Philip Morris International is currently prosecuting such cases against Australia and Uruguay (not a TPP partner) for requiring cigarettes to carry warning labels. Canada, under threat of a similar suit, backed down from introducing a similarly effective warning label a few years back.
Given the veil of secrecy surrounding the TPP negotiations, it is not clear whether tobacco will be excluded from some aspects of ISDS. Either way, the broader issue remains: Such provisions make it hard for governments to conduct their basic functions - protecting their citizens' health and safety, ensuring economic stability, and safeguarding the environment.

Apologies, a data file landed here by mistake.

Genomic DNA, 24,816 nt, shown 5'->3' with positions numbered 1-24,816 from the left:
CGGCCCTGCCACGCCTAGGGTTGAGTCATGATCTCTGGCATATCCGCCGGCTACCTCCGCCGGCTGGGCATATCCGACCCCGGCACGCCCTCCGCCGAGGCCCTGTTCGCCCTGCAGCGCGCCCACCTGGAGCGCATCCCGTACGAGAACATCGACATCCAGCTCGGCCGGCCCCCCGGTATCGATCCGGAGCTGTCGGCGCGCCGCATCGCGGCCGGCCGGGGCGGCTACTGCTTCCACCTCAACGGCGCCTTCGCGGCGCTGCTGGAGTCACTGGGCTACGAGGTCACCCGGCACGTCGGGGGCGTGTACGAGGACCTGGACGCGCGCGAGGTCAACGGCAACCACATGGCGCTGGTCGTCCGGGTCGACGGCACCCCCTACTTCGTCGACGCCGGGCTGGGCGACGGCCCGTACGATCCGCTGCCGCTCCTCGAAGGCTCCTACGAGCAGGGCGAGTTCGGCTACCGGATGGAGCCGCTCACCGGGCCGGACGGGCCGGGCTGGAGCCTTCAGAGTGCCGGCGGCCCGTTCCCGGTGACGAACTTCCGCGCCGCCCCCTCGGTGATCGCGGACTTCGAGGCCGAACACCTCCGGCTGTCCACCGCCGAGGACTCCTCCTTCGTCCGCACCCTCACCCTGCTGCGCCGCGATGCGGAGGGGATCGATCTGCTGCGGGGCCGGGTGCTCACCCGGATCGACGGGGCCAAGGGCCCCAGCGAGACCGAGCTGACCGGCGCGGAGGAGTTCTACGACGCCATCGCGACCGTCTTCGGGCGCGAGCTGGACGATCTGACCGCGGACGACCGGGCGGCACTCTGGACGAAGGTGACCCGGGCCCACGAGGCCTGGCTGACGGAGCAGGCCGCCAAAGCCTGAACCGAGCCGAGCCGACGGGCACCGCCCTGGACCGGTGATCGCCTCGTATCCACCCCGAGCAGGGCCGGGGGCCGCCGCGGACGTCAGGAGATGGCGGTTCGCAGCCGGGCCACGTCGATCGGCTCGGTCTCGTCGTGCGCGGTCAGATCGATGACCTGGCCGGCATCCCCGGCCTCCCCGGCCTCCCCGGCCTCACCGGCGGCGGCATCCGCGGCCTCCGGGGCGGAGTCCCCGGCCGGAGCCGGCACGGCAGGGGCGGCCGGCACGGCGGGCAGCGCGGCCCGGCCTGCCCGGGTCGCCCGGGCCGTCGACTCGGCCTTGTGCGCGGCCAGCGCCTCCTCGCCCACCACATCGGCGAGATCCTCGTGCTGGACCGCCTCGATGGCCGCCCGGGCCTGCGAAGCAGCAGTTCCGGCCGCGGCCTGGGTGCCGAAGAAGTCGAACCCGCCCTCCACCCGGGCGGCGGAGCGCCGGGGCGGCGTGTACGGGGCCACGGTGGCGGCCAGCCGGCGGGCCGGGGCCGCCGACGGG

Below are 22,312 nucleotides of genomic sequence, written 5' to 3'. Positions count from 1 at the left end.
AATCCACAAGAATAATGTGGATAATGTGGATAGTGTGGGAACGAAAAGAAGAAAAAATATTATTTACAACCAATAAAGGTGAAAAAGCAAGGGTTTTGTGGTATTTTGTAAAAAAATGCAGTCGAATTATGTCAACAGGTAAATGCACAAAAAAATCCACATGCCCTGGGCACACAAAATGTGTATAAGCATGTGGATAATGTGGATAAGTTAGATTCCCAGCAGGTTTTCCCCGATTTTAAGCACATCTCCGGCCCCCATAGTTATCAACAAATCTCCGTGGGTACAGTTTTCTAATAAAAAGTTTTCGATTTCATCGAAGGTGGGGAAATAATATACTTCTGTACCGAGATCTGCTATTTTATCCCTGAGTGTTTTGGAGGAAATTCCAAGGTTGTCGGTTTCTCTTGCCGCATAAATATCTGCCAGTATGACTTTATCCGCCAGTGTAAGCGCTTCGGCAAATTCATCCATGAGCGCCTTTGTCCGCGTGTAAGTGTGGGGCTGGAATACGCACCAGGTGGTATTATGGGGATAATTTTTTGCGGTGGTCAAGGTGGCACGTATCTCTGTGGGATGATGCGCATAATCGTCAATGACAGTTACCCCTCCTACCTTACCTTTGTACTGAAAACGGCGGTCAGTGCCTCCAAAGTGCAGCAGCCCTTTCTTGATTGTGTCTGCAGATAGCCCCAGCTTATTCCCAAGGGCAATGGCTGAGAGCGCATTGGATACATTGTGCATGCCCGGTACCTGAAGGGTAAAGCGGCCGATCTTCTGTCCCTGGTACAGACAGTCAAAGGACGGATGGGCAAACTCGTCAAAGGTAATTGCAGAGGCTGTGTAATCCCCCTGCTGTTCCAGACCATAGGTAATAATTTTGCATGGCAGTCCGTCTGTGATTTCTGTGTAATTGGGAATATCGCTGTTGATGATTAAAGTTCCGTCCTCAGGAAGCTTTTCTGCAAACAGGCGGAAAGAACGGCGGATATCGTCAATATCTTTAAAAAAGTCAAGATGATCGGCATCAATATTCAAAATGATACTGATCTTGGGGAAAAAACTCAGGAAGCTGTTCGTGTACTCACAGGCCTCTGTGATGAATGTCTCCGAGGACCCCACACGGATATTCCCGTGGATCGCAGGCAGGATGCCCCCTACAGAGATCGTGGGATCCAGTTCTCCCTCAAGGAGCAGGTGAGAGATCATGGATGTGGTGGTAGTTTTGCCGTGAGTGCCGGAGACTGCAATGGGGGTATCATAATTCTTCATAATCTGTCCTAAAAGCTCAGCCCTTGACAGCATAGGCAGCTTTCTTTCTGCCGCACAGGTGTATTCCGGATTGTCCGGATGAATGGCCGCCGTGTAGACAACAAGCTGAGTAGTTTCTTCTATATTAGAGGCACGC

Imagine what would have happened if these provisions had been in place when the lethal effects of asbestos were discovered. Rather than shutting down manufacturers and forcing them to compensate those who had been harmed, under ISDS, governments would have had to pay the manufacturers not to kill their citizens. Taxpayers would have been hit twice - first to pay for the health damage caused by asbestos, and then to compensate manufacturers for their lost profits when the government stepped in to regulate a dangerous product.
It should surprise no one that America's international agreements produce managed rather than free trade. That is what happens when the policymaking process is closed to non-business stakeholders - not to mention the people's elected representatives in Congress.